“So we get fired so you can stay alive?” one worker said to the company’s chief executive, Mike Woliansky, as Woliansky explained that the facility will be shut down.

Several workers reacted with disbelief after the company’s human resources chief, Drew Pollick, explained they would be paid for Friday’s work but nothing beyond that because “we’re out of money.”

Workers were heard yelling “screw all of y’all” and ”F*** you!”

“You can’t tell me there’s absolutely no money,” one said.

“They got a better deal ― the ones that f***ed up,” added one worker, in apparent reference to the company’s leadership.

No Evil Foods, which is based in Weaverville, north of Asheville, did not immediately respond to a request for comment on Sunday.

Woliansky said in the meeting that No Evil Foods was counting on a new infusion of cash that recently fell through. He said the pandemic presented a number of challenges for the company, and that leaders had decided to move to a co-manufacturing model, rather than have its own dedicated facility.

“The reality of the situation is the company has essentially run out of money, and we’re now really forced to make some really big, really difficult changes,” he said in the audio obtained by HuffPost. “It’s coming down to whether or not there will be a No Evil at all.”

Mike Rapier, one of the workers who spoke up during the meeting, said in an interview with HuffPost that the company’s leaders deserved all the backtalk. No Evil Foods describes itself as a purpose-driven food manufacturer, seeking to address “food insecurity, economic justice, and climate change” through plant-based options. Some of its products make cheeky nods to socialism, like the chicken-free Comrade Cluck.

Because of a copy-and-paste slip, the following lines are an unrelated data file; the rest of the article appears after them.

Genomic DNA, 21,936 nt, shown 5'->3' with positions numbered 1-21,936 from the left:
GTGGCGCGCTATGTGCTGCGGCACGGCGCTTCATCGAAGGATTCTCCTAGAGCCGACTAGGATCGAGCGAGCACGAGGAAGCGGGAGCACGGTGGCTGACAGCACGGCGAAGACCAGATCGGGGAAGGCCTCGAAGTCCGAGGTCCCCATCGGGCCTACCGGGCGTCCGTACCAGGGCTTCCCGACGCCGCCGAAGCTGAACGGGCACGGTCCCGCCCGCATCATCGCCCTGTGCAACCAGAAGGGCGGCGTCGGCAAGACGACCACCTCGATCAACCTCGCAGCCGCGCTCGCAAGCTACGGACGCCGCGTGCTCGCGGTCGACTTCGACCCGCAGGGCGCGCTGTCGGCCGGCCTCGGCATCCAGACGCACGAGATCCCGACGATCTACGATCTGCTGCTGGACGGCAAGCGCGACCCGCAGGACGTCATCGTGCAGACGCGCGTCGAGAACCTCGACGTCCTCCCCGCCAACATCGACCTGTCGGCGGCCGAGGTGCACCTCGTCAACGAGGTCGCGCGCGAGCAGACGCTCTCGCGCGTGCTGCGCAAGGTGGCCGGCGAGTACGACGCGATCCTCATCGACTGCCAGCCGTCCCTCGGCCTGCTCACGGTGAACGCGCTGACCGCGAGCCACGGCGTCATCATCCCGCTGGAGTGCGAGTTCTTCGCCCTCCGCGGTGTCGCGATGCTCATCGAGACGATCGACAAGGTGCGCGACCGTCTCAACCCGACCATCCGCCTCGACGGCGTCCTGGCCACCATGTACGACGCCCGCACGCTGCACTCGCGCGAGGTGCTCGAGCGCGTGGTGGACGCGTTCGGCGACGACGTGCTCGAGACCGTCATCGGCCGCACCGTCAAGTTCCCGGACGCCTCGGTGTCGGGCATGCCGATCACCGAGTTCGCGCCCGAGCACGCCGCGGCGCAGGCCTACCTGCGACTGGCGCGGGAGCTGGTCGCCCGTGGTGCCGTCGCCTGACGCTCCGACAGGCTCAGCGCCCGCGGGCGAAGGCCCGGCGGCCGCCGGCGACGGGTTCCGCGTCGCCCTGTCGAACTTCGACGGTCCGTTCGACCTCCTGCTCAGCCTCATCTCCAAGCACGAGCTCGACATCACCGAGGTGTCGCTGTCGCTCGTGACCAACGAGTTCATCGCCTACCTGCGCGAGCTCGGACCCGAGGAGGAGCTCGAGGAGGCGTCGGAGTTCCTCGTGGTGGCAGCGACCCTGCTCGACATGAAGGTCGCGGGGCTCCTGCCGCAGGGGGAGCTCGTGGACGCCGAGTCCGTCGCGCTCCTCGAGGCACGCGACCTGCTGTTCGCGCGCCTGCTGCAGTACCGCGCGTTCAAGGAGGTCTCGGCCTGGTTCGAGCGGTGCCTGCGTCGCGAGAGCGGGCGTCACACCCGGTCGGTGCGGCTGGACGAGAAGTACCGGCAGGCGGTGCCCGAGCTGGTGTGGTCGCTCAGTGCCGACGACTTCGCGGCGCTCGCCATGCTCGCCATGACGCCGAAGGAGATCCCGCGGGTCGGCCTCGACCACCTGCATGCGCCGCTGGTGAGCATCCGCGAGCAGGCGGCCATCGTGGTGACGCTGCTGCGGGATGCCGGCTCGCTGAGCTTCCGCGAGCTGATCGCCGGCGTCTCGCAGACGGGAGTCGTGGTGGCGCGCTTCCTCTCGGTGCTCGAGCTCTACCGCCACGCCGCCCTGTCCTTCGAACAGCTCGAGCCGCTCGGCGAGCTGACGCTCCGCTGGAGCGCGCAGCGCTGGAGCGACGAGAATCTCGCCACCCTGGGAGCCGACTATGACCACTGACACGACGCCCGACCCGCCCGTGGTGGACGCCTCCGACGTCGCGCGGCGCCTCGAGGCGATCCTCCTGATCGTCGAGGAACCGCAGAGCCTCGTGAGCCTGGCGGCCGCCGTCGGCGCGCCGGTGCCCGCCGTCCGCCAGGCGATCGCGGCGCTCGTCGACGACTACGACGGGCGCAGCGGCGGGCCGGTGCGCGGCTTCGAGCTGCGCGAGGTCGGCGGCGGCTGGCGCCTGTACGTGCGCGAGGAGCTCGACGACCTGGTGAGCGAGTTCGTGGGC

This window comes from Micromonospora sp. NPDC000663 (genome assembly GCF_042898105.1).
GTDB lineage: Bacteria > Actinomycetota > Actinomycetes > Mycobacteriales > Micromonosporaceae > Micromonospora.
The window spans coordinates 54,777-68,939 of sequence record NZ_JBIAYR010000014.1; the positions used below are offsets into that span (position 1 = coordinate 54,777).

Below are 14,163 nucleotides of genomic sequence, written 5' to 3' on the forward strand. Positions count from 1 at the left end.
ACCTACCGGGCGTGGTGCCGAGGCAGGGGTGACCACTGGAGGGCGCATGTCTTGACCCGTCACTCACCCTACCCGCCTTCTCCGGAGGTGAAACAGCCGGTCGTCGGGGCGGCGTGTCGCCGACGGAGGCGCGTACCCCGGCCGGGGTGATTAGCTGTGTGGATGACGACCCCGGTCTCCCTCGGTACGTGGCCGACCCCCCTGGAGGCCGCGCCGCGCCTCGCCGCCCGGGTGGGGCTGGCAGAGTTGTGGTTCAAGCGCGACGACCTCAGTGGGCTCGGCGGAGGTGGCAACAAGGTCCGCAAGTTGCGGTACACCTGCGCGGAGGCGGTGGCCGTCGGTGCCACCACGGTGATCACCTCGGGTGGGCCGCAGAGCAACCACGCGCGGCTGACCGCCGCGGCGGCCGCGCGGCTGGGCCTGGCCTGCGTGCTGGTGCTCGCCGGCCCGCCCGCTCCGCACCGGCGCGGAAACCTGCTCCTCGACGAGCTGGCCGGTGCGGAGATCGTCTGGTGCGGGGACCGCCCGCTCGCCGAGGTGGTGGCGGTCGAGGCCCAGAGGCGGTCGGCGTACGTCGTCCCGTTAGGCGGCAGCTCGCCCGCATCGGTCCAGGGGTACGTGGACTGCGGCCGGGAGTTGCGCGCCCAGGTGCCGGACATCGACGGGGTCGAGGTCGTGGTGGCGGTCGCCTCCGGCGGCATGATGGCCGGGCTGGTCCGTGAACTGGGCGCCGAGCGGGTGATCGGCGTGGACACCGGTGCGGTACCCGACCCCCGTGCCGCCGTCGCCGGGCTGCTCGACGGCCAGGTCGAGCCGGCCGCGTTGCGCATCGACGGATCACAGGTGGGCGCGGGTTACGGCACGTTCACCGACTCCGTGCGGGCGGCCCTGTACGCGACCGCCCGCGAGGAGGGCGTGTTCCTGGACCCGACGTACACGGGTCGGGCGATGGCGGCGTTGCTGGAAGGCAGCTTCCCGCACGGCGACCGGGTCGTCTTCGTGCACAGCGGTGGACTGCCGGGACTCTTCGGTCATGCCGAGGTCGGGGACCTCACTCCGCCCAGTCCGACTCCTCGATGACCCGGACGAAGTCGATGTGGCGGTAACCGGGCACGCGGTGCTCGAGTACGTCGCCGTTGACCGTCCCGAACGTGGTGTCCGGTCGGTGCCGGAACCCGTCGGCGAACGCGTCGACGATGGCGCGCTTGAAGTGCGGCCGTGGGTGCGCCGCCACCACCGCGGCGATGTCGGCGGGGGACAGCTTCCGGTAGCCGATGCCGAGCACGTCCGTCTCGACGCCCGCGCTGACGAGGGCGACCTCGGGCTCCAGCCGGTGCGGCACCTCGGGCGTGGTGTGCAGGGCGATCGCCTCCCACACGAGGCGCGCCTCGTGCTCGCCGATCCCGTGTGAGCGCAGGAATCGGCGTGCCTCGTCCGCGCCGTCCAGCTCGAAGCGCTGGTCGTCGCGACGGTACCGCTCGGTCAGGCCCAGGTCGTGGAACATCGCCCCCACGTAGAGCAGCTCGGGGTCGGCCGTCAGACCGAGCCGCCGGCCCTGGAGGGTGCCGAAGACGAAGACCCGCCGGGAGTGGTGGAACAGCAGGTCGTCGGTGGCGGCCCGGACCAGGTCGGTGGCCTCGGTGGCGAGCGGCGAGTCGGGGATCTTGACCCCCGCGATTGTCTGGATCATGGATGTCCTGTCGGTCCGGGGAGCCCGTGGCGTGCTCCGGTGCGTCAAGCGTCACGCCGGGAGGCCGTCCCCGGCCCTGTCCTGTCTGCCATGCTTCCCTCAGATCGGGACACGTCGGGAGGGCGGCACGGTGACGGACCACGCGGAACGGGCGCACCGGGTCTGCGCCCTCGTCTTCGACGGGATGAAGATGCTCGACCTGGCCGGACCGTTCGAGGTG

Rapier said company leaders often spoke about the workforce as a family. That’s why Rapier, a production employee, expected more than a recommendation letter and a leaflet about an upcoming job fair.

“We would have big monthly meetings about core values and family and respect and save-the-world,” said Rapier, who added that he did not make the audio recording. “They preached all of this stuff, but then when it came down to it … they were very, very cutthroat.”

Companies generally are not required to provide severance pay unless a contract requires it. Sometimes employers are required to give 60 days notice or more under the Worker Adjustment and Retraining Notification Act or similar state laws, but the mass layoff at No Evil Foods appears to be small enough so that the law does not apply.

Rapier estimated that there were between 30 and 50 workers laid off on Friday, though he said others had been let go earlier in the year. The layoffs were first reported by Insider.

This is not the first time workers have accused No Evil Foods of not meeting its socially conscious image. The company pushed back hard against a union drive last year, holding captive-audience meetings and urging workers to vote down the effort with the United Food and Commercial Workers union. When audio of those meetings were posted to the internet, the company made legal efforts to have them removed.

The company fired two workers involved in the organizing effort, claiming they had violated the facility’s social-distancing rules. The two workers, Jon Reynolds and Cortne Roche, accused the company of illegal retaliation, and the National Labor Relations Board’s general counsel pursued a complaint. As Jacobin recently reported, No Evil Foods settled those claims by paying $20,000 to Reynolds and $22,500 to Roche.